1956, three years after its author had left Project Blue Book. In the foreword
to the book, Ruppelt called it a report - except for the style of writing,
exactly what he would have written if he had been asked to write an official
In a revised second edition of his
book, published in 1959, Ruppelt - either because of a change of conviction or
perhaps pressure of some sort - switched his beliefs on UFOs. But the greater
part of his book still stood unchanged so far as the history of the Air Force
investigation was concerned.
He took over as head of the project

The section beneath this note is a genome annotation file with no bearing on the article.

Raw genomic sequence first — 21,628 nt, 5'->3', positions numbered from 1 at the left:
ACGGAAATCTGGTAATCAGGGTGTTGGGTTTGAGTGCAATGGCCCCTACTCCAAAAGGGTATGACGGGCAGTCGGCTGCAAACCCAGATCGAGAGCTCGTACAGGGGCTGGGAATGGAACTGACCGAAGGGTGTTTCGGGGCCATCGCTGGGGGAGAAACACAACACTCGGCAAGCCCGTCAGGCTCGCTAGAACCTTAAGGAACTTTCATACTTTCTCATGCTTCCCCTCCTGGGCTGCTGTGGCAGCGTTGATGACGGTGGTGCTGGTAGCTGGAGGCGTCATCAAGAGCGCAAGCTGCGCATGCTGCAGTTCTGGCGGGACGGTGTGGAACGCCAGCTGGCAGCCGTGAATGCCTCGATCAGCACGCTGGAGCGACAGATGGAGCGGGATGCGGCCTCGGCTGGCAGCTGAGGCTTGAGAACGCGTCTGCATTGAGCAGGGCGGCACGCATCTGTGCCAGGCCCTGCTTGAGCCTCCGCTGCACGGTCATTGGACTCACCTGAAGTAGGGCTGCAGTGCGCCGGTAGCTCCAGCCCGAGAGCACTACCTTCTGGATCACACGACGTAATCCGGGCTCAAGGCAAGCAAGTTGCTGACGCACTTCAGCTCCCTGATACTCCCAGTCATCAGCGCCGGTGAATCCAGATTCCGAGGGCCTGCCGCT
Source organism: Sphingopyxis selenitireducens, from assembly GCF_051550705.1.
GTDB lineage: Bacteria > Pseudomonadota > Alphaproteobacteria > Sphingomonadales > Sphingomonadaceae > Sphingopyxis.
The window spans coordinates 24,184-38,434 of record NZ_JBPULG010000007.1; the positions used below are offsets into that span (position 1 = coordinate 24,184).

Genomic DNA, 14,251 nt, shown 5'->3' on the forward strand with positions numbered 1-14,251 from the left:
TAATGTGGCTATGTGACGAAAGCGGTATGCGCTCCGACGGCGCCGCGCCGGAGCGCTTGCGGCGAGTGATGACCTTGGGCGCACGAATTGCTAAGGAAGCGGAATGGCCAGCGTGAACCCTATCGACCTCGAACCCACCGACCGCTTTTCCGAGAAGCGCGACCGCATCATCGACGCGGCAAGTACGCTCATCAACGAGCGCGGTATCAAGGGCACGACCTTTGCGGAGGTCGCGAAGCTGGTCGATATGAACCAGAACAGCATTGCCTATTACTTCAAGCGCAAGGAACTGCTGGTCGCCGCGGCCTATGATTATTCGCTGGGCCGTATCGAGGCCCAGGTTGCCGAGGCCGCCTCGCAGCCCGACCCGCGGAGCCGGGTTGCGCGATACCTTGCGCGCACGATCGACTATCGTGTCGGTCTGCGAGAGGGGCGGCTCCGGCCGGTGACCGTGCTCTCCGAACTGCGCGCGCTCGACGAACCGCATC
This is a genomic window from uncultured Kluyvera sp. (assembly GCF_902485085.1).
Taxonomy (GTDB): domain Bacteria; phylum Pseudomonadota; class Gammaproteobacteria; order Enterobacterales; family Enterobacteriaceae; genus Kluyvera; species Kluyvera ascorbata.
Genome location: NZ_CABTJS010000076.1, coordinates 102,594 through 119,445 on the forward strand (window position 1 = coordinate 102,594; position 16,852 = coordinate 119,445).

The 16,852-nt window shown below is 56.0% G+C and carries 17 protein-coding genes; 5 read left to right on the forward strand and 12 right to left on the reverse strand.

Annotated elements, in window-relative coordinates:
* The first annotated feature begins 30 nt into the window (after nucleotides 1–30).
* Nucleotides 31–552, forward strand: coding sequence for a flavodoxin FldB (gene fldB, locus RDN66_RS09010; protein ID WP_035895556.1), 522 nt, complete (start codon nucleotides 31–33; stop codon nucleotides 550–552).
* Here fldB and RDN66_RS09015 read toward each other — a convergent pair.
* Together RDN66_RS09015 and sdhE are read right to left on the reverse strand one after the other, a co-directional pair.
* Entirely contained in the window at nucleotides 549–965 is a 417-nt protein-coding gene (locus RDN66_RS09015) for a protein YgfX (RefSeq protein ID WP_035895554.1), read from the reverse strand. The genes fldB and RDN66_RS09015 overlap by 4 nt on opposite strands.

in September 1951 and continued as its head until September 1953. The
memorandums and correspondence in the files at the time he took over showed
that in the early years the UFO situation was considered to be serious. The
higher echelons in the Air Force wanted an answer quickly, and a confusion
that at times amounted to panic ran through Project Sign.
By the end of 1947, however, and the
project had settled down to a routine operation.
The idea that the UFOs might be
Russian aircraft was quickly dispelled. A study showed that no man-made
structure could hang together under the rapid acceleration and sharp turns
made by the UFOs, nor could the bodies of a human crew.
In July, 1948, Ruppelt reported, an
"estimate of the situation" was drafted. The estimate said that the UFOs were
interplanetary. It started up through Air force channels, and no one stopped